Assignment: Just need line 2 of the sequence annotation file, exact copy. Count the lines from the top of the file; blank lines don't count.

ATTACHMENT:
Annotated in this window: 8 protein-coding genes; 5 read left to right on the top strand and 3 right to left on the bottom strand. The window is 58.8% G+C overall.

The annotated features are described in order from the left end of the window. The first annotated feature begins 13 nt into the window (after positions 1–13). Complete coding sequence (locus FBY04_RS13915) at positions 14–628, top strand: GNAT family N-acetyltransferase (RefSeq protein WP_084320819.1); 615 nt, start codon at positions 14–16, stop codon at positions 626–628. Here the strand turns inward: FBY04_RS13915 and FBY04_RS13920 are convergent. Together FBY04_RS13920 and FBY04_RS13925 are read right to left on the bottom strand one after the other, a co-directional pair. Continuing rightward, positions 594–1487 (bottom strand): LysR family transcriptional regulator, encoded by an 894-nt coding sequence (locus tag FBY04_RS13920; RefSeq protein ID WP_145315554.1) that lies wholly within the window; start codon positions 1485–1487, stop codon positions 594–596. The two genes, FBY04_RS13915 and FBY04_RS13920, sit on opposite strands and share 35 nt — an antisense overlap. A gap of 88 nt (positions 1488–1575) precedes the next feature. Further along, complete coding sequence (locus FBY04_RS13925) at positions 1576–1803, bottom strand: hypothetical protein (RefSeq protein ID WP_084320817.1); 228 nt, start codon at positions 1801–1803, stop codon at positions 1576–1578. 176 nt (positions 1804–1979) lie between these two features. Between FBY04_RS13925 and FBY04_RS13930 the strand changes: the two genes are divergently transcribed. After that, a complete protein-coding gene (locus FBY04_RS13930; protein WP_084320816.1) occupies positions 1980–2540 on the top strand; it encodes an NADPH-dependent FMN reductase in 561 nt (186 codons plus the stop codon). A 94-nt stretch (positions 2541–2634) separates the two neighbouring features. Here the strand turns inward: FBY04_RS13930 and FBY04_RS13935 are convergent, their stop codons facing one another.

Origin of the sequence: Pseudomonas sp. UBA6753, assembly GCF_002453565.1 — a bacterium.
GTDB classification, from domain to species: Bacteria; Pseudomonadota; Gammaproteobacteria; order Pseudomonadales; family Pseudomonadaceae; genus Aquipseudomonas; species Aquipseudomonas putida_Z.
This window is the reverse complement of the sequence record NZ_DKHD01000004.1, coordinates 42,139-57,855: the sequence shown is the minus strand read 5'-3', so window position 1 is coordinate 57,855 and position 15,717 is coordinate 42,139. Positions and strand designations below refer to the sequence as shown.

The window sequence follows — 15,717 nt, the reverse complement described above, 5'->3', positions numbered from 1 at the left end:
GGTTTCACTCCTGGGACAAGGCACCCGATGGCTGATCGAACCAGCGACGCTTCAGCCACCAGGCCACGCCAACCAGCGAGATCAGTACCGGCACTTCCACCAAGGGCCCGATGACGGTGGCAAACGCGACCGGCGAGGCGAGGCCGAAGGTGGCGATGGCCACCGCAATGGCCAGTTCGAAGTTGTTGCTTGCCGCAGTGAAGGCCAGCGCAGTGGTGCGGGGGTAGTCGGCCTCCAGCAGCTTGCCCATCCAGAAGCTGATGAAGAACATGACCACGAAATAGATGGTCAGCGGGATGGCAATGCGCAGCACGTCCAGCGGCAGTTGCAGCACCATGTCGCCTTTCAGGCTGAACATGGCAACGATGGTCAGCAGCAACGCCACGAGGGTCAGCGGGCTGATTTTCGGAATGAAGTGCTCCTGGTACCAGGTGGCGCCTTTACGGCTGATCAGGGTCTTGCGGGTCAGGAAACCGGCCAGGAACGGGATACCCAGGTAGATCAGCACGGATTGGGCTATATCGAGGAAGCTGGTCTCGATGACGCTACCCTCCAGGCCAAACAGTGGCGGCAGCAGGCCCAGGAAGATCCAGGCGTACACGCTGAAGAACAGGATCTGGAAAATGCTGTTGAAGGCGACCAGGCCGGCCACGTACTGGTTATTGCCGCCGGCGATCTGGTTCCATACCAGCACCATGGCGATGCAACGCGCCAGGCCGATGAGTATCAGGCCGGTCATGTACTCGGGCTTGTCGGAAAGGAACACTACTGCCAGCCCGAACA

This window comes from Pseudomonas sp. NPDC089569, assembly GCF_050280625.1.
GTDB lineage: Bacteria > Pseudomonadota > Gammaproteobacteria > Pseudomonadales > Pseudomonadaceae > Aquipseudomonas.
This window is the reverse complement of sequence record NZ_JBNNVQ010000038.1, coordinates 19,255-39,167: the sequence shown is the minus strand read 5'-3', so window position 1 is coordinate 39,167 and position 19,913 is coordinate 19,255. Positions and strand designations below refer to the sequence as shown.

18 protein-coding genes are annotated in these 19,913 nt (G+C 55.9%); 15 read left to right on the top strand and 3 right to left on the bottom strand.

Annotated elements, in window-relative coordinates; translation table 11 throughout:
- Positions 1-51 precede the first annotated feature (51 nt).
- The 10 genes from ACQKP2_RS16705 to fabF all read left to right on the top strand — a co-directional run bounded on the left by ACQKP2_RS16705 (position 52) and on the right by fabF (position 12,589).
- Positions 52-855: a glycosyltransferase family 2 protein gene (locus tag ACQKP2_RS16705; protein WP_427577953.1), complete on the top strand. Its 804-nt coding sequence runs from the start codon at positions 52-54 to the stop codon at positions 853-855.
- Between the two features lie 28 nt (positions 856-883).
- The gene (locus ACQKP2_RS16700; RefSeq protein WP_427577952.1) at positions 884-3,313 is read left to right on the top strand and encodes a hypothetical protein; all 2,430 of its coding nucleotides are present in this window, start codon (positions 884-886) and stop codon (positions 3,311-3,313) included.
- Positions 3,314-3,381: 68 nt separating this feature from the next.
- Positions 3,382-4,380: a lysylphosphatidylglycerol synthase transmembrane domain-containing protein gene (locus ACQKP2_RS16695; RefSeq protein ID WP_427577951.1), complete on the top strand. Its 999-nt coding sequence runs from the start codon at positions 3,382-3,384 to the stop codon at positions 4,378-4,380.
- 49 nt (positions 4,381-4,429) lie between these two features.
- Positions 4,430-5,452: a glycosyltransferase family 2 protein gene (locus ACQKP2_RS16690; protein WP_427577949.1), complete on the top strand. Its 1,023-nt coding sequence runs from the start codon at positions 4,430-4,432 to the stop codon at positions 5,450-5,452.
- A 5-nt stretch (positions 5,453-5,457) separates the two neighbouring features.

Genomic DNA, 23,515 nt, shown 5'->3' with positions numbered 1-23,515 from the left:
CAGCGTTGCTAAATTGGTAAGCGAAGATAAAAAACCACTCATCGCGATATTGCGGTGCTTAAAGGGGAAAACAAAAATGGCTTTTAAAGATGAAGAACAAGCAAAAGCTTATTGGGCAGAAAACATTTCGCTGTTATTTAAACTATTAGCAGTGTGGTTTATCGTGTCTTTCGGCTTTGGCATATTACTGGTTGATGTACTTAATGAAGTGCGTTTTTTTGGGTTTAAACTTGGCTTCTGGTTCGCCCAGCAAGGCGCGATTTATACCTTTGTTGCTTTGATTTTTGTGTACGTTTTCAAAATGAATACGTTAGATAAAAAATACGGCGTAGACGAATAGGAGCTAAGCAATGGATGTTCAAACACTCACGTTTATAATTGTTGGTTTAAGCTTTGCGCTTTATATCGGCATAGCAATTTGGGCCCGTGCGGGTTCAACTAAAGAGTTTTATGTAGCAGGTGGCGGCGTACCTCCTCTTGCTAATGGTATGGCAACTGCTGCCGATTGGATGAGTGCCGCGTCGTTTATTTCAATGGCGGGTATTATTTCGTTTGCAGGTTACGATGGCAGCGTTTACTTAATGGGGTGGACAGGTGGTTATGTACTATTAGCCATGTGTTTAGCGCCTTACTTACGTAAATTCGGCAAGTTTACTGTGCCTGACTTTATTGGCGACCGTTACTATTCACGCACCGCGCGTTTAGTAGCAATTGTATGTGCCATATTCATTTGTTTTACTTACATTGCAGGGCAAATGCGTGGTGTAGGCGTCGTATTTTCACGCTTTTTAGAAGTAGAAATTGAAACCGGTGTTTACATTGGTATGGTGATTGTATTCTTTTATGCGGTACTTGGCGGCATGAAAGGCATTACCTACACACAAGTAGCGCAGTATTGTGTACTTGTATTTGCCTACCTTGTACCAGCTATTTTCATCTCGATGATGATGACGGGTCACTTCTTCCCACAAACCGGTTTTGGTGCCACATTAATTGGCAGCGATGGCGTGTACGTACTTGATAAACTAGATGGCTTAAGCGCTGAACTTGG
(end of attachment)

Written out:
The annotated features are described in order from the left end of the window. The first annotated feature begins 13 nt into the window (after positions 1–13). Complete coding sequence (locus FBY04_RS13915) at positions 14–628, top strand: GNAT family N-acetyltransferase (RefSeq protein WP_084320819.1); 615 nt, start codon at positions 14–16, stop codon at positions 626–628. Here the strand turns inward: FBY04_RS13915 and FBY04_RS13920 are convergent. Together FBY04_RS13920 and FBY04_RS13925 are read right to left on the bottom strand one after the other, a co-directional pair. Continuing rightward, positions 594–1487 (bottom strand): LysR family transcriptional regulator, encoded by an 894-nt coding sequence (locus tag FBY04_RS13920; RefSeq protein ID WP_145315554.1) that lies wholly within the window; start codon positions 1485–1487, stop codon positions 594–596. The two genes, FBY04_RS13915 and FBY04_RS13920, sit on opposite strands and share 35 nt — an antisense overlap. A gap of 88 nt (positions 1488–1575) precedes the next feature. Further along, complete coding sequence (locus FBY04_RS13925) at positions 1576–1803, bottom strand: hypothetical protein (RefSeq protein ID WP_084320817.1); 228 nt, start codon at positions 1801–1803, stop codon at positions 1576–1578. 176 nt (positions 1804–1979) lie between these two features. Between FBY04_RS13925 and FBY04_RS13930 the strand changes: the two genes are divergently transcribed. After that, a complete protein-coding gene (locus FBY04_RS13930; protein WP_084320816.1) occupies positions 1980–2540 on the top strand; it encodes an NADPH-dependent FMN reductase in 561 nt (186 codons plus the stop codon). A 94-nt stretch (positions 2541–2634) separates the two neighbouring features. Here the strand turns inward: FBY04_RS13930 and FBY04_RS13935 are convergent, their stop codons facing one another.